Domestication Assessment

The domestication effects of fish held in captivity are often observed even after the first generation. The FCCL is conducting multiple studies on the effects of domestication on cultured Delta Smelt. One mechanism by which this is manifested is by artificial selection. Artificial selection, as opposed to natural selection, will tend to have a larger impact on fish held in captivity by favoring those individuals that have traits that increase their reproductive success (e.g. increased density, reduced predation, and competition). The FCCL has observed better survival from offspring coming from cultured-cultured crosses than offspring from wild-wild crosses. For the purpose of assessing cultured Delta Smelt’s ability to handle semi-natural conditions with little to no human care, several trials were conducted with larval, juvenile and adult stages of the fish. The need to evaluate the effects of domestication on our multi-generational cultured fish is critical, potential reintroduction and management of Delta Smelt depends on this understanding.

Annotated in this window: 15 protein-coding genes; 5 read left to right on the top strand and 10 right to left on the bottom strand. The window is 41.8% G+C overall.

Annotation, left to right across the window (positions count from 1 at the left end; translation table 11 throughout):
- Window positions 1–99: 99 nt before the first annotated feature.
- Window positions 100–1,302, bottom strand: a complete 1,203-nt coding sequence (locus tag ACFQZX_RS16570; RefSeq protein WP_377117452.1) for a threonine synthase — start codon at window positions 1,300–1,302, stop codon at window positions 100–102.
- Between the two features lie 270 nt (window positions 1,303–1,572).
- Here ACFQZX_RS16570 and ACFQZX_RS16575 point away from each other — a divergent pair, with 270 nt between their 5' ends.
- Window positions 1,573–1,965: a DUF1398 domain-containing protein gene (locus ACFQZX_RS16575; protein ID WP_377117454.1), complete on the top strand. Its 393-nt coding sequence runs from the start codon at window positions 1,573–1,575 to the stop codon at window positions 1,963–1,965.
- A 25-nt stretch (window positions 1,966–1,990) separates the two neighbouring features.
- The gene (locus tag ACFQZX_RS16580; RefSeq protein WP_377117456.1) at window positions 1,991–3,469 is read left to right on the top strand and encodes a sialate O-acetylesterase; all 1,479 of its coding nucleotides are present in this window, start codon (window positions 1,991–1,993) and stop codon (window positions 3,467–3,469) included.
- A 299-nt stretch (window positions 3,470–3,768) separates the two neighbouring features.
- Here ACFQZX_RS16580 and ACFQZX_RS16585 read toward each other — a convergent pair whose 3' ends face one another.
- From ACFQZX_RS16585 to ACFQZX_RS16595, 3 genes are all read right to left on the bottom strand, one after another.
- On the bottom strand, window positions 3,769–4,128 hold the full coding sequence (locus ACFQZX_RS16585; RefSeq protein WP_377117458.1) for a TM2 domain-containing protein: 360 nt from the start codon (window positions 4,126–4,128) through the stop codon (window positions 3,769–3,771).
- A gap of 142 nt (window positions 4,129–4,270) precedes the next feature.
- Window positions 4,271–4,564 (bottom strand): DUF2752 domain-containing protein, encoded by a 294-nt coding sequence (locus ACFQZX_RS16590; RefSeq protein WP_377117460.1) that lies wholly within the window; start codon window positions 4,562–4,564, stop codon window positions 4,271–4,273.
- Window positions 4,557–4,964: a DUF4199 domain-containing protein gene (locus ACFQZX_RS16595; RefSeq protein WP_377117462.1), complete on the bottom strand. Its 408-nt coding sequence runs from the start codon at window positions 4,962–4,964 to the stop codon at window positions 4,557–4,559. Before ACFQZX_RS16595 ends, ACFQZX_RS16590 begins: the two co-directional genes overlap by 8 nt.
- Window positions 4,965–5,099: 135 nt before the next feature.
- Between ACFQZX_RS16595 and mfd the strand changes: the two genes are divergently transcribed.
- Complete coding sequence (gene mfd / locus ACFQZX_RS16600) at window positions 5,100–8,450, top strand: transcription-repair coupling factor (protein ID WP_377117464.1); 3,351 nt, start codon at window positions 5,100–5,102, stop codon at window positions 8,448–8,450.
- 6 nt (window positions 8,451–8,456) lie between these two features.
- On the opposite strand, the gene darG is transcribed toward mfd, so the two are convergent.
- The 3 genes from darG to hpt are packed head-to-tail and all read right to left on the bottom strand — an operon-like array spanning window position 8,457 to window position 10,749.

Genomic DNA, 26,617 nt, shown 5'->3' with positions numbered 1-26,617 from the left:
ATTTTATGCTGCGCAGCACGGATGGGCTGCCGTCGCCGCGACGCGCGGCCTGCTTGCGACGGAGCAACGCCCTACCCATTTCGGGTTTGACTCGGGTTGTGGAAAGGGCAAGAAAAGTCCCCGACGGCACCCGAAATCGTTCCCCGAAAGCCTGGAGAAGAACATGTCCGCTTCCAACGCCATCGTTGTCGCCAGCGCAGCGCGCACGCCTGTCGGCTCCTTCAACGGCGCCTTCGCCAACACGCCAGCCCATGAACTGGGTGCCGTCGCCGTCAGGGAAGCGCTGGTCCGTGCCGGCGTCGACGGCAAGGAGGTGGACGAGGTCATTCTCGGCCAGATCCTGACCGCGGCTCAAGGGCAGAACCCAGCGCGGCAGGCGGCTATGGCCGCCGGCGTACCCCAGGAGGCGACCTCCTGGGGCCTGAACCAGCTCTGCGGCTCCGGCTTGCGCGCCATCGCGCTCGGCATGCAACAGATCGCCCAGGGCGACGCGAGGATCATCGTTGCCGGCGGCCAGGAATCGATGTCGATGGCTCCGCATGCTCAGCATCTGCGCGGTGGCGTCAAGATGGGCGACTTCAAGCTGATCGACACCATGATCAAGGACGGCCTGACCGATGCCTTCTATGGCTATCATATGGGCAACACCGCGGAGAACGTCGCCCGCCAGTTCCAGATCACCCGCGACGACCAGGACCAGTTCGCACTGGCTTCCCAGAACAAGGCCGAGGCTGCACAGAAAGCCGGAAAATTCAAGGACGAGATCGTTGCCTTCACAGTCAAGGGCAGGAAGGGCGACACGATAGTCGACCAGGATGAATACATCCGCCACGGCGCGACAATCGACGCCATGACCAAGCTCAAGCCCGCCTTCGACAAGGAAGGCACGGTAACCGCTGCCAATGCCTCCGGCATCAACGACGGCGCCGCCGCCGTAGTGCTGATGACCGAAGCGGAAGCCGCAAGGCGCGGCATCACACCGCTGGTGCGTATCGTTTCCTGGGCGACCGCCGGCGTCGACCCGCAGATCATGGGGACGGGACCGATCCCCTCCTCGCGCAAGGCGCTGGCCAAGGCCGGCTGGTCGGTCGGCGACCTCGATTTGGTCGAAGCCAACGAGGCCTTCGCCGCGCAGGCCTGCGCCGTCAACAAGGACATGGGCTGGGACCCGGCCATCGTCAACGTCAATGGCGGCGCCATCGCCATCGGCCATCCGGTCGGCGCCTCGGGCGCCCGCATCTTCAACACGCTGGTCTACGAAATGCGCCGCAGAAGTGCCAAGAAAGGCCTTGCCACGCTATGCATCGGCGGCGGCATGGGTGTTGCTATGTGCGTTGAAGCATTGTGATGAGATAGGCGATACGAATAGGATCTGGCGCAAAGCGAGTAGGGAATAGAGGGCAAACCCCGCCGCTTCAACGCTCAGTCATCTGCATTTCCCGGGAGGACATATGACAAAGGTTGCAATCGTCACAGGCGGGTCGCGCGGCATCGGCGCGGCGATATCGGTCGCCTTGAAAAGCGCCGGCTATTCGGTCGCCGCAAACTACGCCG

Related Publications:

LaCava M, Griffiths J, Ellison L, Carson E, Hung TC, Finger A (2023) Loss of plasticity in maturation timing after ten years of captive spawning in a delta smelt conservation hatchery, Evolutionary Applications 16(11), 1845-1857.

Ellison L, Rahman MM, Finger AJ, Sandford M, Hsueh CH, Schultz AA, Hung TC (2023) Size, fecundity, and condition factor changes in endangered delta smelt Hypomesus transpacificus over 10 generations in captivity, Aquaculture, Fish and Fisheries 3(4), 353-365.

Hung TC, Rosales M, Kurobe T, Stevenson T, Ellison L, Tigan G, Sandford M, Lam C, Schultz A, Teh S (2019) A pilot study of the performance of captive-reared delta smelt Hypomesus transpacificus in a semi-natural environment, Journal of Fish Biology 95(6), 1517-1522.

Finger AJ, Mahardja B, Fisch KM, Benjamin A, Lindberg J, Ellison L, Ghebremariam T, Hung TC, May B (2018) A managed conservation hatchery for delta smelt shows evidence of genetic adaptation to captivity after 9 generations, Journal of Heredity 109(6), 689-699.

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